Given that water vapour is the dominant short-lived greenhouse gas in the atmosphere, we further argue that there could be another mechanism for this AR to influence the heatwave through radiative heating. The landfall of this AR injected a large amount of water vapour into western Canada. We showed evidence of the added moisture acting as greenhouse gas to trap solar radiation and make the lower atmosphere even warmer.
This paper is a follow-up study to a preceding work8, in which we investigated the subseasonal predictability of this extreme heatwave and the possible mechanisms responsible for the circulation anomalies. The greenhouse effect of water vapour was considered as one of the possible factors.
1 American Meteorological Society. Atmospheric River. Glossary of Meteorology, http://glossary.ametsoc.org/wiki/Atmospheric_river (2022).
2 Newell, R. E., Newell, N. E., Zhu, Y. & Scott, C. Tropospheric rivers?—A pilot study. Geophys. Res. Lett. 19, 2401–2404 (1992).
3 Zhu, Y. & Newell, R. E. Atmospheric rivers and bombs. Geophys. Res. Lett. 21, 1999–2002 (1994).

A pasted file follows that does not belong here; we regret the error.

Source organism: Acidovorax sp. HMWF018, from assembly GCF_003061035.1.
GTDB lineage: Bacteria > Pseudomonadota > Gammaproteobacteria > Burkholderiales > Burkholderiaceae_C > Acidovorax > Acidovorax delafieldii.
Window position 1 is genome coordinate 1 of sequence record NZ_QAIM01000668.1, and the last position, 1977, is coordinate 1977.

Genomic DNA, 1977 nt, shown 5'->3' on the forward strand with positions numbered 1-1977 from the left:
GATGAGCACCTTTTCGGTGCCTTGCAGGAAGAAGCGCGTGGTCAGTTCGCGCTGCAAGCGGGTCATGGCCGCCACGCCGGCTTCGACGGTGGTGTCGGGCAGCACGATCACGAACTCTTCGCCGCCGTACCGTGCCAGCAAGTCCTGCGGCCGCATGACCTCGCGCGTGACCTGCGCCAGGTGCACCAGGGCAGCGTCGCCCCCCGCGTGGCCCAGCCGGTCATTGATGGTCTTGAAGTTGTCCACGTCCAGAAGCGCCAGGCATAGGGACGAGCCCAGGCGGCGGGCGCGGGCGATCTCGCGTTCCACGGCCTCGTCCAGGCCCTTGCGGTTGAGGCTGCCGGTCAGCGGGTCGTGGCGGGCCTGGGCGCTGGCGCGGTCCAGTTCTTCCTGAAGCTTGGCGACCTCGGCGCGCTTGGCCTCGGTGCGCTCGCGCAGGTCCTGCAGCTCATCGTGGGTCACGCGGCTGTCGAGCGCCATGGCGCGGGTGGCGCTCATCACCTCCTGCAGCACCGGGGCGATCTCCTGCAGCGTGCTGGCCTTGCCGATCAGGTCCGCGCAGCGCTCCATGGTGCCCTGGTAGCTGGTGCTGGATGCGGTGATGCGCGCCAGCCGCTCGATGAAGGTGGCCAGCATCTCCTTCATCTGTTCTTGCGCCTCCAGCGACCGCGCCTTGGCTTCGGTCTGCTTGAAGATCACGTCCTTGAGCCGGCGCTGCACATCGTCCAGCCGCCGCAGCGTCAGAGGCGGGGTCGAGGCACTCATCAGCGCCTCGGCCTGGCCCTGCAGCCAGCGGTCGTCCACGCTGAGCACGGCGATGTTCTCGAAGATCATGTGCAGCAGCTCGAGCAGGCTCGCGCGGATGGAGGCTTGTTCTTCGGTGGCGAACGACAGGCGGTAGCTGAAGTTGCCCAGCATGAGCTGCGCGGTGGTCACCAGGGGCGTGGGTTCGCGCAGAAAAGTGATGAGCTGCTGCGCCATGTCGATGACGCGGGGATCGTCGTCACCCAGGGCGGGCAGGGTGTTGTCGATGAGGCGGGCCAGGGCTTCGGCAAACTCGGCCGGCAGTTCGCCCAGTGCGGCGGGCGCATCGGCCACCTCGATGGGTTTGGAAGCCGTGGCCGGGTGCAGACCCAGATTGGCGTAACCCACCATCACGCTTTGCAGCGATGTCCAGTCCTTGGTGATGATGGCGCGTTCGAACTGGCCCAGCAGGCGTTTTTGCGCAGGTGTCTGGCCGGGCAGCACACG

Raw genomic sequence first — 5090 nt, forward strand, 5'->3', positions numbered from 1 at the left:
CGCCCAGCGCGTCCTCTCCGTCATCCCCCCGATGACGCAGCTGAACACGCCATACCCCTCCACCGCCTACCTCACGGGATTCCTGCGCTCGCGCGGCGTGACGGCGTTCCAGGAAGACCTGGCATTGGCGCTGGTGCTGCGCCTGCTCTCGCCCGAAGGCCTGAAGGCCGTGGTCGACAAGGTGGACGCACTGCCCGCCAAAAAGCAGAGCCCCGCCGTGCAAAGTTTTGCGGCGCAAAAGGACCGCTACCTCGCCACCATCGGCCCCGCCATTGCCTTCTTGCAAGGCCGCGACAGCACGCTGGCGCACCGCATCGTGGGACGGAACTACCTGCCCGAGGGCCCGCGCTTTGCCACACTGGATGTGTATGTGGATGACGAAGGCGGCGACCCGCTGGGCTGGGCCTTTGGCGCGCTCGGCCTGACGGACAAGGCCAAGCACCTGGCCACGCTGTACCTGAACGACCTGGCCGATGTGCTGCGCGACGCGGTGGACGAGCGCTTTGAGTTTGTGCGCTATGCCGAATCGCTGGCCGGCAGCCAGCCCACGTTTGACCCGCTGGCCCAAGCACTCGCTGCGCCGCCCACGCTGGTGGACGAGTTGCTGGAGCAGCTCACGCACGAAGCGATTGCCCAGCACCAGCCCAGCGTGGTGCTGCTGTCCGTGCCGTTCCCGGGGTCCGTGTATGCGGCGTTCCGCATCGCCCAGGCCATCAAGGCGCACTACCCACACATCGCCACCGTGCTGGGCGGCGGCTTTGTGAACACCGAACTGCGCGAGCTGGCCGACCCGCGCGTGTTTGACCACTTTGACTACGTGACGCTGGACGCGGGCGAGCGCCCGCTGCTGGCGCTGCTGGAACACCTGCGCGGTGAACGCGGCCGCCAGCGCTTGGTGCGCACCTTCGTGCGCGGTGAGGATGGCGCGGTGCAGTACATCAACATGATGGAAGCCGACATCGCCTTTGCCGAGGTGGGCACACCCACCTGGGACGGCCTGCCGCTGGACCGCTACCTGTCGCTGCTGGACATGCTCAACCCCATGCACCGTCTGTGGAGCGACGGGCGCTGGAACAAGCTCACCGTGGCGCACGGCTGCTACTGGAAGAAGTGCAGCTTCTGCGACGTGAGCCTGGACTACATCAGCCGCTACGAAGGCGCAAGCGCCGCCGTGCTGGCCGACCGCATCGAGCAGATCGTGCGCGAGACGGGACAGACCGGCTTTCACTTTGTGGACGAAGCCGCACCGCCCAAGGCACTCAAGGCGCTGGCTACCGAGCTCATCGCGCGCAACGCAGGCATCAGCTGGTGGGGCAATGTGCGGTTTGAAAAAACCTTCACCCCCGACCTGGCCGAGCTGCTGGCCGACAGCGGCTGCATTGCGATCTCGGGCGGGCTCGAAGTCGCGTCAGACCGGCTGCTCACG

4 Zhu, Y. & Newell, R. E. A proposed algorithm for moisture fluxes from atmospheric rivers. Mon. Wea. Rev. 126, 725–735 (1998).
5 Ralph, F. M., Neiman, P. J. & Wick, G. A. Satellite and CALJET aircraft observations of atmospheric rivers over the eastern North Pacific Ocean during the winter of 1997/98. Mon. Wea. Rev. 132, 1721–1745 (2004).
6 National Oceanic and Atmospheric Administration. What is a heat dome? In National Ocean Service website, https://oceanservice.noaa.gov/facts/heatdome.html (2022).
7 Mo, R, Lin, H. & Vitart, F. An anomalous warm-season trans-Pacific atmospheric river linked to the 2021 western North America heatwave. Commun. Earth Environ. 3, 127 (2022).
8 Lin, H., Mo, R. & Vitart, F. The 2021 western North American heatwave and its subseasonal predictions. Geophys. Res. Lett. 49, e2021GL097036 (2022).